If you ask any number of manufacturers exactly what they felt the first time they crashed a stationary machine tool or dropped portable measuring equipment, you’re bound to get a range of answers—though dread, terror and even nausea will almost certainly be on the list of responses.
That unintentional throwing of a proverbial wrench into the works has a way of bringing sharply into focus the need to know exactly what went wrong and, while surveying the aftermath will provide answers, access to live data is the only sure-fire way to prevent it from happening again.
This, however, isn’t breaking news: We know that a significant number of shops around the world are either already smart factories utilizing live data to improve processes or are making plans to hitch their wagons to this common-sense global initiative.
One company that has implemented smart-factory asset management technology is Paragon Medical, which has facilities in the United States, Europe and Asia.
At one of its facilities in Indiana, Paragon uses asset management software to track activities on its 14 stationary metrology machines.
In addition to helping Paragon investigate problems, the software provides a point of access for employees to quickly gather information on what and how efficiently the company’s manufacturing cells are running, and whether those cells have had crashes.
Data on who accessed CMMs and when is also available, and staff can even determine if additional training needs to be provided to operators based upon the information collected.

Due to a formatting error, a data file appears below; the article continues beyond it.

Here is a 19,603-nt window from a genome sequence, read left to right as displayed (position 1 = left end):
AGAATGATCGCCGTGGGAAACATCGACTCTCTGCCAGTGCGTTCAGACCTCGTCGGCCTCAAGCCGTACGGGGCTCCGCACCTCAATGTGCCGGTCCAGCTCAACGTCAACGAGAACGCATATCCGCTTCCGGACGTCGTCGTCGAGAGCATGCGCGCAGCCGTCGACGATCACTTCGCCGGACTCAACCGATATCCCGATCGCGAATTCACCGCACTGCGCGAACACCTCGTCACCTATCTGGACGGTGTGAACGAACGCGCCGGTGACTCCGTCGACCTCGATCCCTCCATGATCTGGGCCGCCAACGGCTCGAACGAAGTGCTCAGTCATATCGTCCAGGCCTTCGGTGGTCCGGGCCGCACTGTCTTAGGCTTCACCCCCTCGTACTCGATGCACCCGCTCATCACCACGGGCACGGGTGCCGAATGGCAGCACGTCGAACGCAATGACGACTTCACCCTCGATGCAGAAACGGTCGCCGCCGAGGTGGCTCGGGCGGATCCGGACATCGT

As the software offers customizable notification options, equipment can safely continue to run night and day, even when employees are off the clock. Using real-time data, staff can determine what went wrong when problems arise and assess the damage from home before returning to work.
“We definitely use the critical notifications more than anything, especially when it comes to our controller and crashing a machine,” said Ashlee Chapman, a CMM programmer at Paragon.
Those notifications are used most often during off shifts, she added. “We know what we’re walking into; we know that we can notify management of what they’re walking into, as well, and how to diagnose the problem when we do get here in the building to assist.”
When crashes occur or subpar parts are produced, Paragon is able to use the data at its fingertips to quickly resolve the issue.
“From a quality perspective, we’re able to contain product right away and limit investigations based upon that information,” said Jeff Livingston, Paragon’s quality manager. “Just imagine having a flight-data recorder for everything that breaks on your production floor relative to CMM. We have that; it’s just a matter of knowing when to go back and look at it.”
In addition to using comprehensive live data to diagnose crashes, Paragon uses the information to plan everything from the layout of its factories to the optimization of its equipment.
The data can be used to ensure CMMs are correctly burdened, direct employee traffic on the shop floor and see how well equipment is being utilized across shifts.
Greater efficiency is always the goal. But with part complexity increasing and lead times shortening, quality can suffer and mistakes are made even under the best of circumstances.
The answer, then, is to look more closely at what we already have instead of continuously striving to reinvent the wheel. The answer is to work smarter, not harder.
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